Foster Creek Conservation District
Foster Creek Conservation District

Gaining a Hold on Soil Loss Post Fire

Erosion by wind has removed 1.5 inches of soil, leaving bare roots.

The intense 2020 fire season will be felt for years to come in Douglas County. Fire effects soil stability in fields and slopes, wetlands and streams, mature wildlife habitat, and the spread of weeds. There are measures we can take to reduce erosion, which is the movement of soil particles by water and/or wind.

 

There are several ways that fire changes soils and their erosion ability. Soils can become more hydrophobic after fire, meaning infiltration decreases and more water stays on the soil surface. This leads to a greater chance of sediment runoff in fields and hillsides, especially during rainstorms, causing poor water quality. Sediment runoff also decreases crop production because there is a loss of topsoil and the ecosystem where the majority of micro-organisms live. Reduced and no-till farming practices have surface residue built-up to prevent such runoff, but fires can also burn this residue security blanket. Geologically hazardous areas on slopes and drainages are at an even greater risk of erosion after fires since vegetation that stabilizes the soils is gone. These fragile landscapes are already acknowledged by the Douglas County’s Voluntary Stewardship Program (VSP) as priority areas that are in need of stewardship practices to mitigate their erosion.

Fiber mat placed around a drainway to hold soils.

Assessing vulnerable areas around you and noting potential risks that may be associated with them will help you plan and prepare for future fires. For instance, if you live at the bottom of hill or downstream from an area that has burned, sediment movement and debris flows are more likely to affect you. Installing erosion control measures may help limit soil loss by wind and water during springs with rapid snowmelt.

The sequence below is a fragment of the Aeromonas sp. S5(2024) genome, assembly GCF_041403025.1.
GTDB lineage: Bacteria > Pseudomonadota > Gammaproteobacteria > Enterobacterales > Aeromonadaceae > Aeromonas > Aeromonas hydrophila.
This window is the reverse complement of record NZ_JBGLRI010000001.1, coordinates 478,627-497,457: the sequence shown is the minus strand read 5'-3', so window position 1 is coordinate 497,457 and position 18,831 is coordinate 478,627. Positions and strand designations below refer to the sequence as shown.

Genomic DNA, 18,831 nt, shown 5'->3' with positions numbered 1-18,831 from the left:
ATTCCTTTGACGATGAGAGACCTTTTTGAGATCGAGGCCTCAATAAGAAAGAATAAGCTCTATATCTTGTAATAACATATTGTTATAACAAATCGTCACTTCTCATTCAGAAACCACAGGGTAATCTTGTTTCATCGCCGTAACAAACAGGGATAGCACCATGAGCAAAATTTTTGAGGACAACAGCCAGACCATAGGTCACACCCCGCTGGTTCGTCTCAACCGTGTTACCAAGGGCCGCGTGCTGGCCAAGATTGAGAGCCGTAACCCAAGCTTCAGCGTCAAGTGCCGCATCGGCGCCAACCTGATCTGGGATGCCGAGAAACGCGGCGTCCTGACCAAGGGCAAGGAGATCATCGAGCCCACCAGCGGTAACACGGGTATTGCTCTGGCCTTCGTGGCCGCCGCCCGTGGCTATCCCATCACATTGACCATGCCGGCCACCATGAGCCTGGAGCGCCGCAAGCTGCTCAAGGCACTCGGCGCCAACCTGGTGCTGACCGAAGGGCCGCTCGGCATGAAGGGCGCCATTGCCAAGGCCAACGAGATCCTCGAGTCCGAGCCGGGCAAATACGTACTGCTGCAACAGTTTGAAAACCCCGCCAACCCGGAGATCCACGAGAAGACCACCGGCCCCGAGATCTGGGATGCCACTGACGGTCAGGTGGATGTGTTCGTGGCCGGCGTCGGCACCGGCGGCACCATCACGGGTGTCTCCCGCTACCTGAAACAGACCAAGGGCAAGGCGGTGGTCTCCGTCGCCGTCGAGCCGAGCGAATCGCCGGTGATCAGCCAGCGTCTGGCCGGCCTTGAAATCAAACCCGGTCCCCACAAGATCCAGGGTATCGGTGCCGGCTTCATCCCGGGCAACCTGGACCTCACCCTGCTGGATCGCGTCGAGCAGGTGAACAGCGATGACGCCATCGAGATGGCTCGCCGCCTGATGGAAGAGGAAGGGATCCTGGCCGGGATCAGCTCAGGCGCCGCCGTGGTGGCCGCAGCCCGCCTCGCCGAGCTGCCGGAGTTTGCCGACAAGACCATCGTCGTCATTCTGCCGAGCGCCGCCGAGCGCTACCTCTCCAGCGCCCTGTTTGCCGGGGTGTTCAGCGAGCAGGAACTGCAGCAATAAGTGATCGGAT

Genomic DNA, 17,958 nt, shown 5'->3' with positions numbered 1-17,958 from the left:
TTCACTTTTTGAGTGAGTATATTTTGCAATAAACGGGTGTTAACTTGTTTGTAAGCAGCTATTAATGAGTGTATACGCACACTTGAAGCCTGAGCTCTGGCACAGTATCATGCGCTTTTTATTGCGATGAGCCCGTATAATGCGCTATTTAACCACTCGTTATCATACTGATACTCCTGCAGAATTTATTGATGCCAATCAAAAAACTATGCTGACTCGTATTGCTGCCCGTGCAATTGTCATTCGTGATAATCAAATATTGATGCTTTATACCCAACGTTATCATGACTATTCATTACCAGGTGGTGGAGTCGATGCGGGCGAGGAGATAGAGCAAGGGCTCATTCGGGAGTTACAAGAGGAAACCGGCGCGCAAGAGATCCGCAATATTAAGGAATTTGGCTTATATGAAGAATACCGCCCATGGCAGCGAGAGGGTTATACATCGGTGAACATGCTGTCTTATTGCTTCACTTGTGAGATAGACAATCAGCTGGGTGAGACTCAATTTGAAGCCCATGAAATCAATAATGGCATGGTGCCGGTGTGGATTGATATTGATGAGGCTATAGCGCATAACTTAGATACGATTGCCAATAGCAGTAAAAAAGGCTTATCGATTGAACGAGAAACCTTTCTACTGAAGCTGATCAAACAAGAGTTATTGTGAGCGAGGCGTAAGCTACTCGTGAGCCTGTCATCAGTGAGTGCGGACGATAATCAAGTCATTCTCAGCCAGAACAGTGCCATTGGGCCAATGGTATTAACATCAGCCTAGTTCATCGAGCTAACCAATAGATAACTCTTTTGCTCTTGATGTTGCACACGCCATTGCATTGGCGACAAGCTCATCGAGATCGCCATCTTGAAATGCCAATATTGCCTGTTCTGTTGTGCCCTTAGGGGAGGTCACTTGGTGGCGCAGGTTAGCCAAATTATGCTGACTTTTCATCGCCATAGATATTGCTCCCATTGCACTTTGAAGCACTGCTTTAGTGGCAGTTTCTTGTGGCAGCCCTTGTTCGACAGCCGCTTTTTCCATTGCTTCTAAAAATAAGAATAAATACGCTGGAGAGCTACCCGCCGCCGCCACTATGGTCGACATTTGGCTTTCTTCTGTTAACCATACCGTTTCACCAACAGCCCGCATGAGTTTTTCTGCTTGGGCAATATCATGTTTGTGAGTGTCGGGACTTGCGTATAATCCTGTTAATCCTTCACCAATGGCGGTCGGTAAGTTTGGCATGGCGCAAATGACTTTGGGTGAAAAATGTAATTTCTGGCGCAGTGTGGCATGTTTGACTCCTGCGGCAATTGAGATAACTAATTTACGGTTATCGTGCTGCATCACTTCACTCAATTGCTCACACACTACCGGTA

Other tips to prevent soil loss:

 

  • Mulching is a great way to decrease the effect of fire on landscapes. Mulch can be anything including straw, chaff, or even coir fiber matting that can be placed over more erodible areas like streambanks. It’s important to make sure your mulching material is weed-free. Weeds do not provide as much soil stability due to their shallow roots.

  • Barriers are structures made of materials like sandbags, straw bales, log barriers, or silt fences that can be helpful on hillslopes to divert and slow water flows. These structures can also increase infiltration, as they can slow the water’s velocity down and create areas of pooling. 

  • Seeding and revegetation will likely be needed in many areas. It may be a bit late for this approach now; however, re-seeding in early spring will help. The best erosion control is grass seed as it grows quickly, is cost effect, and can easily cover a large area. Native species are best for habitat and wildlife benefits.

 

We thank the Washington State Department of Ecology for supporting this article.

 

Print Print | Sitemap
Foster Creek Conservation District 203 S Rainier Waterville, WA 98858 509-888-6372 © Foster Creek CD